Our Diplomacy league is the most active in North America. We average more than two league games per month in addition to Tournament play. We score all of our games using the Sum of Squares scoring system, and each player's best three scores count toward the season standings. We are known for our fierce competition, strong traditions, upstanding character and trustworthiness, and the propensity for Turkey to open to Armenia.
Jake Trotta bounced back from a sub-par (by his lofty standards) performance in Game No. 388 to top Game No. 389, played on Memorial Day at David Spanos' home. He's now in first place for the season.
Billed as David's sendoff--he's leaving town to attend graduate school--the game didn't go so well for the host. Spanos started strong as Russia, gaining two builds in 1901, but stalled there and eventually lost four dots in 1905. Trotta, meanwhile, cruised to his second outright board-top of the season. He shared another one, so that's 2.5 tops in four games.
Game No. 389 ended after 1905 in the following center counts:
WACCon, the Diplomacy hobby's most sophisticated and, in my opinion, best tournament folded its tents after hosting the North American Diplomacy Championship in 2014. Dubbed Ultimate WAC, the send-off featured a roast complete with an Elvis impersonator. It was an epic weekend, even by the impossibly high standards of the WAC team: Mark Zoffel, whose membership in Seattle's posh downtown Washington Athletic Club grants us access to the venue and whose generosity keeps the cost reasonable for attendees; Nathan Barnes, the hobby's greatest showman; and Matt Shields, a Portland resident whose Tournament Director credentials are so impeccable that the Seattle team drafted him long ago to run their events.
Sadly, Ultimate WAC, as the moniker suggests, was the end of an era. ... Until now.
You'll find our first reference to the classic war movie Platoon in the write-up for Game No. 124, played way back in January 2011. We've used it quite a bit since then because many of our bar games play out the same way: New player shows up, ends up in France or Turkey adjacent to a couple of regulars who--for personal or club-cultural reasons--try really hard to work with him or her. The dynamic casts the new player in the role of Charlie Sheen's Chris Taylor as Sergeants Barnes and Elias battle for his soul.
Wednesday night at the Red Lion in Lincoln Square, the understudy for Charles Sheen was Gu Qiu, who found us on Meetup. He drew France. His closest neighbors? Two-thirds of the soloists at last month's Weasel Moot, Cori Neslund in England and Jake Trotta in Germany. Readers will decide for themselves who was Elias and who, Barnes. Much like the movie, though, in the end, neither won the game.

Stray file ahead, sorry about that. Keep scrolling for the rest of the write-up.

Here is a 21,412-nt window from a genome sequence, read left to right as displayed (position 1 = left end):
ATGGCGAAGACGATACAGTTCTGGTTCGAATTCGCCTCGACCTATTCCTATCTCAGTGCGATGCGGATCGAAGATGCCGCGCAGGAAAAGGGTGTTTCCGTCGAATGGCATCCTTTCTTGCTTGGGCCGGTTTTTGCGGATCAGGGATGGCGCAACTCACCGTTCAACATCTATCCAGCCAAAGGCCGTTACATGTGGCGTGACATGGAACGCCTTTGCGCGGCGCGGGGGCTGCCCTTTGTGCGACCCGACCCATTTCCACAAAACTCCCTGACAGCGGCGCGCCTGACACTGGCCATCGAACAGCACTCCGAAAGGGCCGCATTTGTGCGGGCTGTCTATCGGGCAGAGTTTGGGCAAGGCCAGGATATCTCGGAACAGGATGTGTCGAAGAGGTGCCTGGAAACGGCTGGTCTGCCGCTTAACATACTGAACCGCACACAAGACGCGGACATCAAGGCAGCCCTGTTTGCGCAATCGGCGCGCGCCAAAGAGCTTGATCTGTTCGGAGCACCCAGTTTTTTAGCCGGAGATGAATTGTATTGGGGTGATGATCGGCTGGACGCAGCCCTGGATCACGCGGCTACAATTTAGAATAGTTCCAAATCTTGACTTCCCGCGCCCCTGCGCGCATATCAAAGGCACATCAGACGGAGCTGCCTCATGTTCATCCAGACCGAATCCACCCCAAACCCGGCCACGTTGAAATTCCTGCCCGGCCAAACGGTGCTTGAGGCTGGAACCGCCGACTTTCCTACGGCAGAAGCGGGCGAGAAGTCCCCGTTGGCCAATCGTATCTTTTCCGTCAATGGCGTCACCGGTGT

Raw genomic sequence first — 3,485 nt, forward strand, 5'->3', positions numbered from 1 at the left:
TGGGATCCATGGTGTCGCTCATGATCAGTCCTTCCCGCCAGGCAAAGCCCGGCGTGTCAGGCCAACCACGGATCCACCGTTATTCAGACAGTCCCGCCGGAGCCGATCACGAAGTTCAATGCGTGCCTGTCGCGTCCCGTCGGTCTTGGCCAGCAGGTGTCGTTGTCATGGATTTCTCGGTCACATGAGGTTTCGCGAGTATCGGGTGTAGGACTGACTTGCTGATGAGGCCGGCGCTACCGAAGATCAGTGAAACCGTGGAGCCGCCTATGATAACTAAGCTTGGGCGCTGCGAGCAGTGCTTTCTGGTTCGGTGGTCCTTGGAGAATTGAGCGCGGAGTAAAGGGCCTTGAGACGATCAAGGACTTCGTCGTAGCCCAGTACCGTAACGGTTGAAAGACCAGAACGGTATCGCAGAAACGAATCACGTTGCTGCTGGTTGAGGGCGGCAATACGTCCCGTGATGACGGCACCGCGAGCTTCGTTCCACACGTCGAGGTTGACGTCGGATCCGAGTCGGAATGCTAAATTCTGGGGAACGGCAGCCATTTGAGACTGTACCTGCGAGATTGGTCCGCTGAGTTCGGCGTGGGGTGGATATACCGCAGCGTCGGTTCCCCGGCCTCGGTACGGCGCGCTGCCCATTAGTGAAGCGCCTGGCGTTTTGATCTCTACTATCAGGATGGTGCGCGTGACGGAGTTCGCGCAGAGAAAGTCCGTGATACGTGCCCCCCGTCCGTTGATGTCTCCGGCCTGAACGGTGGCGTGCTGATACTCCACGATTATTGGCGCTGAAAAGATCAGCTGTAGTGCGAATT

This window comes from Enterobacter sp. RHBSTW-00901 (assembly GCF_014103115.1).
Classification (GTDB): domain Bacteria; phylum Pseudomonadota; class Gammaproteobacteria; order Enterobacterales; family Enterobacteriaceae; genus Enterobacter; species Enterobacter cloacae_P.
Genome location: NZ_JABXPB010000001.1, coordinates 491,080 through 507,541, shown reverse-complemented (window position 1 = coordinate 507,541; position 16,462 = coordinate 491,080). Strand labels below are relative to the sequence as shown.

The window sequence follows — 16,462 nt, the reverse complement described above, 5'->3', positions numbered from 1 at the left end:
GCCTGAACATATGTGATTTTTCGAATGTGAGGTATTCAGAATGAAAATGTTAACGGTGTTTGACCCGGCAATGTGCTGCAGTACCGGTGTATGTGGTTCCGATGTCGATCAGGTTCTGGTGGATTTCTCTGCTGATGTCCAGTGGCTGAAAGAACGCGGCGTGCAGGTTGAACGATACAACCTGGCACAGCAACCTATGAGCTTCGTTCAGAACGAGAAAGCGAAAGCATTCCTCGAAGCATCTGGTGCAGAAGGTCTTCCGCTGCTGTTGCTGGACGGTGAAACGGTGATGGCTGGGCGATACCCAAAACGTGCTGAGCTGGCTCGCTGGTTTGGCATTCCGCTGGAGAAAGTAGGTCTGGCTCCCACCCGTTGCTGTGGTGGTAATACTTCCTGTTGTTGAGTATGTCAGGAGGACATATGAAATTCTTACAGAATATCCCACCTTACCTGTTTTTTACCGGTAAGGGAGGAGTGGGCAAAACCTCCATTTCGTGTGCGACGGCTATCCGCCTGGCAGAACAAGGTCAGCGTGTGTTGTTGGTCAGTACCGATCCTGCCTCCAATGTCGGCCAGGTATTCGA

Instead, it was Carlos Trevino in Turkey, playing his first league game in more than 2 1/2 years, riding an on-again-off-again alliance with Brandon Fogel's Austria to the board-top. The game ended by time limit after the Fall 1905 turn in the following center counts:
Moot XIII featured 3 solos in 8 boards, a record for Moot when not doubling as WDC. All were first-time soloists, including one playing in only her third ever face-to-face game. The title of Alpha Weasel was taken by Zachary Moore, a first-time tournament winner. Zach topped two of his boards alone and shared a three-way top on his third. Jake Trotta finished in 2nd place, with a solo, a board-top, and a 3rd place finish. Cori Neslund, entering the tournament with only 2 face-to-face games under her belt, finished in 3rd place with a solo and an elimination.
Man can have his dog; all Turkey needs is the Western Triple. A game-long Triple last Wednesday at the Red Lion in Lincoln Square helped three-time defending Weasel of the Year Brandon Fogel secure a shared board-top and reclaim his familiar spot atop the league. Fogel has only played in three games this season but has at least shared the board-top in all of them.
Game No. 387 ended by time limit after the Fall 1906 turn in the following center counts:
Last-minute sub Ali Adib won the hard-fought 2018 Weasel Royale club championship game, which was finally played yesterday at Bryan Pravel's home in West Town. The game ended by draw vote during the Spring 1913 turn in the following center counts:
As the saying goes, change is inevitable; progress is optional. We're pleased to report that your Sneak just made a change that we believe represents progress.
For the first time since League Play was established in Season 4 (2008-09), we've changed the formula for calculating cumulative scores. Fret not! We'll continue to score games using the greatest of all scoring systems, the Sum of Squares. (We adopted that change in Season 6, 2010-11.) However, effective immediately, we will no longer count only your top three scores. For Season 13 (and hopefully beyond), #AllScoresMatter.
By a vote of 4-2 on November 8, the Sneak adopted the Make All Scores Matter Act (MIASMA), which established the following formula for calculating cumulative scores:
This article is the closest thing we have to a Hall of Fame, or a Den of Records, to keep with the Weasel theme.